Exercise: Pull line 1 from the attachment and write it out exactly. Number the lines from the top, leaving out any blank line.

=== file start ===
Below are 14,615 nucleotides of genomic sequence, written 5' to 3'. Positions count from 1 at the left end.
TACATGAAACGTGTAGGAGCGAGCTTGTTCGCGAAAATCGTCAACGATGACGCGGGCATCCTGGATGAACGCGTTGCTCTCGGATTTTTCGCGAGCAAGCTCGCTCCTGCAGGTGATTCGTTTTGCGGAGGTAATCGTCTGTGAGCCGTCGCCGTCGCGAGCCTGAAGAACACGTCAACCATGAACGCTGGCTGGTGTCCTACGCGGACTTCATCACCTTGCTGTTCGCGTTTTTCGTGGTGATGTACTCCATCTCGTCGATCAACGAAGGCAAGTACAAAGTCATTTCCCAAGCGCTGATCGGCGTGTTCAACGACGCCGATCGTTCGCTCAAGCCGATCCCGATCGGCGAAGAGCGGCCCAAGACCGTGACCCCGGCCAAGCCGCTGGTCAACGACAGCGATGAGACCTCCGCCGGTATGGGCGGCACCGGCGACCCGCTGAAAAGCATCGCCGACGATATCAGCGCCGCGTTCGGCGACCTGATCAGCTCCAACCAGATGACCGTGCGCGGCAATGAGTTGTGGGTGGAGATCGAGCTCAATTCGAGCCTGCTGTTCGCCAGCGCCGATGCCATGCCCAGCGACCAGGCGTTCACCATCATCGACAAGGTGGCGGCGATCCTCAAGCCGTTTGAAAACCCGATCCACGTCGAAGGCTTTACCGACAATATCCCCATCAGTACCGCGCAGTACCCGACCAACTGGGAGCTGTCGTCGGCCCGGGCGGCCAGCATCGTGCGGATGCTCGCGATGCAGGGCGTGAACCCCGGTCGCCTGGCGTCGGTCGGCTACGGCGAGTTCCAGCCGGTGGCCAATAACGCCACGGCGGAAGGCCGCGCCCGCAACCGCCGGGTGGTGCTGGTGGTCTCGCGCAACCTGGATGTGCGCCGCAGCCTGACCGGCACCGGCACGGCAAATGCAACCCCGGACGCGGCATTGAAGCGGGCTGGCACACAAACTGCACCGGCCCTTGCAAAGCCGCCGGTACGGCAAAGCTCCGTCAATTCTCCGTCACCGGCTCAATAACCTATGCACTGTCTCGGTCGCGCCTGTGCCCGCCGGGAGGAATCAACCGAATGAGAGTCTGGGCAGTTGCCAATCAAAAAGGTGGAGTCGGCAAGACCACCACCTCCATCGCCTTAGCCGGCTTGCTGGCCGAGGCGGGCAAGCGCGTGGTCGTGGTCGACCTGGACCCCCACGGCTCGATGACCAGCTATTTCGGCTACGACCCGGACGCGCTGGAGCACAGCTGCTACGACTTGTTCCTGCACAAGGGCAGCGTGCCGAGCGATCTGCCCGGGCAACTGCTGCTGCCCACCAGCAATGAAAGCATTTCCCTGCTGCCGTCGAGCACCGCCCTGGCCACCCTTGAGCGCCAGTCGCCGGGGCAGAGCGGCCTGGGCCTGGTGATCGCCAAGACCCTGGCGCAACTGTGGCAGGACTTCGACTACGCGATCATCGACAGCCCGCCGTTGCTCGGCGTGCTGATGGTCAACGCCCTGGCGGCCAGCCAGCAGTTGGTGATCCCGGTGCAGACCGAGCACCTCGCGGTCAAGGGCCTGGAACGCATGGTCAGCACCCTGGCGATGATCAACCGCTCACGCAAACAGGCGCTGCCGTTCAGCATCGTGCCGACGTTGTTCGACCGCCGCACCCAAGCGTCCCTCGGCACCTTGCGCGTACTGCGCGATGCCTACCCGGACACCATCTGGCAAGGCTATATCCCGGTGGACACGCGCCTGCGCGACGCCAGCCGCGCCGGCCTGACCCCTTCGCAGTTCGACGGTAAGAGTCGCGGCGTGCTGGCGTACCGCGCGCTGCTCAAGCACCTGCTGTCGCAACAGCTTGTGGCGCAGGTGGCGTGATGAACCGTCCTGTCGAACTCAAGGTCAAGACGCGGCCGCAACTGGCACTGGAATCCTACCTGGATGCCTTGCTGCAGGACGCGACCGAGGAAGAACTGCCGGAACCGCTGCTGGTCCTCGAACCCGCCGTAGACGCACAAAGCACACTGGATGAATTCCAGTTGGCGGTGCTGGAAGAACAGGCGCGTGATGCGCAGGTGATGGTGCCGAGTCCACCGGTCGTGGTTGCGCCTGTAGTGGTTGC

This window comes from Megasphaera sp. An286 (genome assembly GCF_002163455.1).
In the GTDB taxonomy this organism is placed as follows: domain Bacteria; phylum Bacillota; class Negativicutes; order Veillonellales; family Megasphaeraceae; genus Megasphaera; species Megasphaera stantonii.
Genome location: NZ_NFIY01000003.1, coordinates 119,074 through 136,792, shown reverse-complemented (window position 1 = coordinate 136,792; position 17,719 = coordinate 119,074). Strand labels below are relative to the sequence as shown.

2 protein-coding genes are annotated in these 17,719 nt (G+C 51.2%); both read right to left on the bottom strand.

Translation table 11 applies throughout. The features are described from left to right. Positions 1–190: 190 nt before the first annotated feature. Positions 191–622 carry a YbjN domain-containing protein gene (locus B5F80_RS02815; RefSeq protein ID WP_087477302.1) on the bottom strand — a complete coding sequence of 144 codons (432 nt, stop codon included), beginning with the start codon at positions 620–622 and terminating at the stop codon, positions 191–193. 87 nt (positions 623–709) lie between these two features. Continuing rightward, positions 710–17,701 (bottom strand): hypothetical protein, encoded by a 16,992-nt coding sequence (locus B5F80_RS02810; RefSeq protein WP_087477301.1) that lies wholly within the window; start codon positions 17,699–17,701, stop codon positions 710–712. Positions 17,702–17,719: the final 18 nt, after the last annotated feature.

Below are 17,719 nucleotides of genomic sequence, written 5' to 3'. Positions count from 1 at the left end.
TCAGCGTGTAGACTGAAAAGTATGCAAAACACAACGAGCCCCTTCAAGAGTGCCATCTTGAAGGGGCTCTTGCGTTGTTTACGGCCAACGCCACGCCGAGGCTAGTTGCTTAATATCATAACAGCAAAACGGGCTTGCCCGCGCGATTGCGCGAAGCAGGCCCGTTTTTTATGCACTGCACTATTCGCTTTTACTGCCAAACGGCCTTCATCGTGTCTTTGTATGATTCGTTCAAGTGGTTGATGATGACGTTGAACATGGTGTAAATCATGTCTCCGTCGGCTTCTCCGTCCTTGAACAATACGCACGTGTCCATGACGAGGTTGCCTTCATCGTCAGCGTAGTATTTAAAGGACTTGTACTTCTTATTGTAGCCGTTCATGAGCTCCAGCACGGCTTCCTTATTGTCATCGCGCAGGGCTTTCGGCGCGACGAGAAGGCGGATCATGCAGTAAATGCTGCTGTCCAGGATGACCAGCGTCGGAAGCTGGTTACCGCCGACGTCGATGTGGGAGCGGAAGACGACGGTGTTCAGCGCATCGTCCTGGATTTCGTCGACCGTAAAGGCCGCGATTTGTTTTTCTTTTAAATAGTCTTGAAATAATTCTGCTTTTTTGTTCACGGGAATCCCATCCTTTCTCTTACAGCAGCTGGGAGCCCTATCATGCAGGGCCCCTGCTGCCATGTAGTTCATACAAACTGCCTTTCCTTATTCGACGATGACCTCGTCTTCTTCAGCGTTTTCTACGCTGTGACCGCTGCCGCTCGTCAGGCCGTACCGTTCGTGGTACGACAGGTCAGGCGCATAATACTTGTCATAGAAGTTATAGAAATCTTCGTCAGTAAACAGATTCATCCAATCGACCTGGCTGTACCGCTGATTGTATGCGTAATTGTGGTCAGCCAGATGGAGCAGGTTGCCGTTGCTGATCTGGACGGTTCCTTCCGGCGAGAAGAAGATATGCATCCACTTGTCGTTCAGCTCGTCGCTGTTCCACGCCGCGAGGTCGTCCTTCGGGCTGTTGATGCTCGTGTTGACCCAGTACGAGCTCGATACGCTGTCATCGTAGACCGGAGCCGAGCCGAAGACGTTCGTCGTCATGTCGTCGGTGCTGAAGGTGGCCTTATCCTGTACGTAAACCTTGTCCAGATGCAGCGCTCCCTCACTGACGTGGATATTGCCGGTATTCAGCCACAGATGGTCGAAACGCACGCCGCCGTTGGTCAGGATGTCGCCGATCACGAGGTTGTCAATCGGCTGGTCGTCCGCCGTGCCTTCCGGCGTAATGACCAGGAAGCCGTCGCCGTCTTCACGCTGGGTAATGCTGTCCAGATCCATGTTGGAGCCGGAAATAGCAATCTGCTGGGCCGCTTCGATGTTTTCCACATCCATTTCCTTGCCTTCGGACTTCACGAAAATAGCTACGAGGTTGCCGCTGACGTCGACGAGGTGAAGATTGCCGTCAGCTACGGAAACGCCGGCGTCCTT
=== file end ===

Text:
Below are 14,615 nucleotides of genomic sequence, written 5' to 3'. Positions count from 1 at the left end.